News Bites brings you 5 weekly news in bite-sized forms.

Malaysia to develop animal-free meningitis vaccine

Malaysia is set to develop the world’s first animal component-free meningococcal vaccine. Local vaccine manufacturer AJ Biologics Malaysia (AJB Malaysia) has collaborated with Hilleman Laboratories (HL) and AJ Vaccines (AJV) to introduce a new animal-free derivative of the vaccine marketed towards the global halal market and haj travel industry.

The vaccine hopes to target the five most prevalent bacterial groups related to meningitis, consequently improving the immunity status for cross-border travellers.

AJB Malaysia’s chief operating officer, Jerome Cabannes, who has high hopes for the new vaccine and its global appeal says, "We hope to offer this vaccine not just in Malaysia and the Middle East, but around the world.”

Australian researchers aim to simplify cancer research

"It currently takes many months before researchers are able to obtain tissue samples from a physical biobank and carry out investigations with it," Chief investigators Dr Jamie Flynn, Dr Antony Martin and Dr William Palmer explain. Photo credit: Gizmodo

Researchers from the University of Newcastle and the Hunter Medical Research Institute are set to change the way cancer research is carried out. Introducing “The Virtual Biobank”, the world’s first online repository for digital copies of human cancer tissue, they hope to expedite cancer research and maximise resources.

Working in collaboration, the Hunter Medical Research converts collected tissue samples into 2D and 3D digital files via the aid of high resolution microscopy, while the University of Newcastle’s IT Department and Library Services programmes the online interface of The Virtual Biobank to make it accessible to researchers anytime and anywhere.

With an initial focus on breast cancer the team gradually shifted to rarer cancers as The Virtual Biobank could store perpetual data of these otherwise limited samples.

Though still in the early stages, The Virtual Biobank shows a great deal of promise not just in research but, in medical education too. The emphasis on interactivity means that integration with virtual reality may one day be possible.

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Does asparagus really cause cancer?

Asparagine found in asparagus has been linked to the development of breast cancer but are the results a cause for concern?
Asparagine found in asparagus has been linked to the development of breast cancer but are the results a cause for concern?

A recent study released in the journal Nature, caused a great deal of stir it suggested that asparagus may promote the spread of breast cancer – more specifically, the compound asparagine and its promotion of metastasis in aggressive forms of breast cancer in mice. But, is there really reason for concern?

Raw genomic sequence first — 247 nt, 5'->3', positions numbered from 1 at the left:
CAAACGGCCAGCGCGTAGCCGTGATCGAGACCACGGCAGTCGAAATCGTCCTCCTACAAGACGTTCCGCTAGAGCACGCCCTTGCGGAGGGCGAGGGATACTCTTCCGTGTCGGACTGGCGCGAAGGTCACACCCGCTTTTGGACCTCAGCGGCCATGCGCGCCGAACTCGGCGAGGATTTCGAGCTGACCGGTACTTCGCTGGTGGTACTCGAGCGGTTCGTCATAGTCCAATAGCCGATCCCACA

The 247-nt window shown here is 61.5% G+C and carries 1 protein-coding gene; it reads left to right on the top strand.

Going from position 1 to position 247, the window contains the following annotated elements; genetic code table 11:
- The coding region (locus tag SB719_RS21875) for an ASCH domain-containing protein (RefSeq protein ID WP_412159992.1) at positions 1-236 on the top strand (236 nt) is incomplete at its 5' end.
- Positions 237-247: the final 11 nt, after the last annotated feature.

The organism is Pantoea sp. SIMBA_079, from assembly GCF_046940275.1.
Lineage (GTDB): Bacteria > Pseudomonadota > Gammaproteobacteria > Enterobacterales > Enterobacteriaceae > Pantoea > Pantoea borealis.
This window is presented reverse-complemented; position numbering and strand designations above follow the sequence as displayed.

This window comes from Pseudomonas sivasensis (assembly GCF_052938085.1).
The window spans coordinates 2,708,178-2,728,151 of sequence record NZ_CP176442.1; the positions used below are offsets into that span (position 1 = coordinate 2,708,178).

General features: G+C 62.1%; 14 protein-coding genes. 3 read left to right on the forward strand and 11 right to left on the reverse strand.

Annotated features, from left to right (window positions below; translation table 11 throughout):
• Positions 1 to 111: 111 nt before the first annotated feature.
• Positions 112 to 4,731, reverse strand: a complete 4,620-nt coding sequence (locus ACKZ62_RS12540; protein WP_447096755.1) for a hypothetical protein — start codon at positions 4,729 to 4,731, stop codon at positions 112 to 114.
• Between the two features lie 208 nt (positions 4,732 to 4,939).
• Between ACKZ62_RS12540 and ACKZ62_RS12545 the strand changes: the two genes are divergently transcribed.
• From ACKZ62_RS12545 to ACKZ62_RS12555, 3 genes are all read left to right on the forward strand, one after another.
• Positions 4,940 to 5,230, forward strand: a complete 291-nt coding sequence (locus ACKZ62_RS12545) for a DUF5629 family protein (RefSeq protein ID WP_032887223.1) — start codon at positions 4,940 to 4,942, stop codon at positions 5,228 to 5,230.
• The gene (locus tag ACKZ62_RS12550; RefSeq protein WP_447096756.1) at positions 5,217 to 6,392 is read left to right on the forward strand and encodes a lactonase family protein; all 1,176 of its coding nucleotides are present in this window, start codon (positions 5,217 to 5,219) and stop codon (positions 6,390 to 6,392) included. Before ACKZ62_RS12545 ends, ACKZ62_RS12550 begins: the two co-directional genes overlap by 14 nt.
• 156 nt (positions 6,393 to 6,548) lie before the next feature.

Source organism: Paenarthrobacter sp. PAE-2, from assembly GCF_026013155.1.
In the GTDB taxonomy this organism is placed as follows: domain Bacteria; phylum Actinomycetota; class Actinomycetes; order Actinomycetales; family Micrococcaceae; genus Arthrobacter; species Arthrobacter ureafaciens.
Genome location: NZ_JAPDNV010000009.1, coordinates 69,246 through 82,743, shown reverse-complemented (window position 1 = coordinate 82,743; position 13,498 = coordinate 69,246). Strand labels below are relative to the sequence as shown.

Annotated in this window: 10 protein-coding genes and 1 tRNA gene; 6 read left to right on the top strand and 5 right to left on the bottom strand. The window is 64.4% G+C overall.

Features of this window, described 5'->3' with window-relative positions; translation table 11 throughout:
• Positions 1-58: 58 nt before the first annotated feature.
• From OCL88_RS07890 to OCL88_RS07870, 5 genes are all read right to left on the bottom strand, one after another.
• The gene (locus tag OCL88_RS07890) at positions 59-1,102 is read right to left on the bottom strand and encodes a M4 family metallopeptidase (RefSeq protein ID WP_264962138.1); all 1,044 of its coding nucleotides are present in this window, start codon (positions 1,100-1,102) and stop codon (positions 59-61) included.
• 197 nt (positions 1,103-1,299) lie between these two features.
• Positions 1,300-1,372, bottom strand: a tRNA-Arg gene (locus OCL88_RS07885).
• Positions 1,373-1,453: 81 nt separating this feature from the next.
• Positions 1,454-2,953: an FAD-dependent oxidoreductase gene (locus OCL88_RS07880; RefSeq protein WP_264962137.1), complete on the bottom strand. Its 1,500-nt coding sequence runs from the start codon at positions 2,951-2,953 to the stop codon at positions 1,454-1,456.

For starters, the research was carried out in mice – which does not necessarily translate to similar effects in humans. Moreover, the research did not find any causal relationship between asparagine and breast cancer. Rather, it demonstrated an increased rate of metastasis in specific breast cancers.

While it bears a similar name to asparagus, asparagine can also be found in various foods such as protein-rich foods (dairy, poultry, beef) and plant-based foods (potato, legumes, nuts, soy), and is also naturally synthesised by the human body.

While these do not serve to undermine the findings of the research, the knowledge that asparagine may promote cancer spread is a vital tool for researchers and clinicians looking for a way to halt the spread of cancer. Researchers also have a better understanding of the interactions between amino acids, like asparagine, and cancer development.

Singapore’s Zika antibody, ready for human trials

Professor Ooi Eng Eong, one of the founders of Tychan has broken records by developing the world’s first Zika antibody in nine months. Photo credit: Tychan
Professor Ooi Eng Eong, one of the founders of Tychan has broken records by developing the world’s first Zika antibody in nine months. Photo credit: Tychan

Singapore-based clinical-stage biotechnology company, Tychan, has announced that its first-in-class monoclonal antibody for Zika, Tyzivumab, is ready for human trials. This comes after only nine months since Tyzivumab’s initial development, which witnessed a series of successful animal trials.

According to the company, Tyzivumab works by targeting the surface-exposed envelope protein of the Zika virus stopping it from fusing with host cells, subsequently preventing viral replication. Given the green light by Singapore’s Health Sciences Authority, the first phase of human trials will begin with 24 healthy volunteers.

Tychan’s ability to develop a Zika human antibody for trial at such a quick pace is largely attributed to in-house research and development. By integrating drug development and bio-manufacturing processes under the same roof, Tychan was able to reduce the time needed to bring new medication to the market.

Edible QR codes to revolutionise medicine safety

The landscape of healthcare is progressing towards a more personalised and catered approach. Most recently, The University of Copenhagen has developed edible QR codes to be printed on medicine tablets.

The QR codes, which are scannable by any compatible device – such as a smartphone camera – contain data about an individual’s medication, dosage and purpose. Once swallowed, the QR-coded edible substance naturally dissolves and delivers the medicine effectively, with the same results as a pill.

The scientists hope that this system solves the problem of misidentification for both the drug and patient, while improving safety standards. While several hurdles still exist – such as mass-producing the edible material, the need for a special printer and privacy concerns– the team remains optimistic in the concept. MIMS

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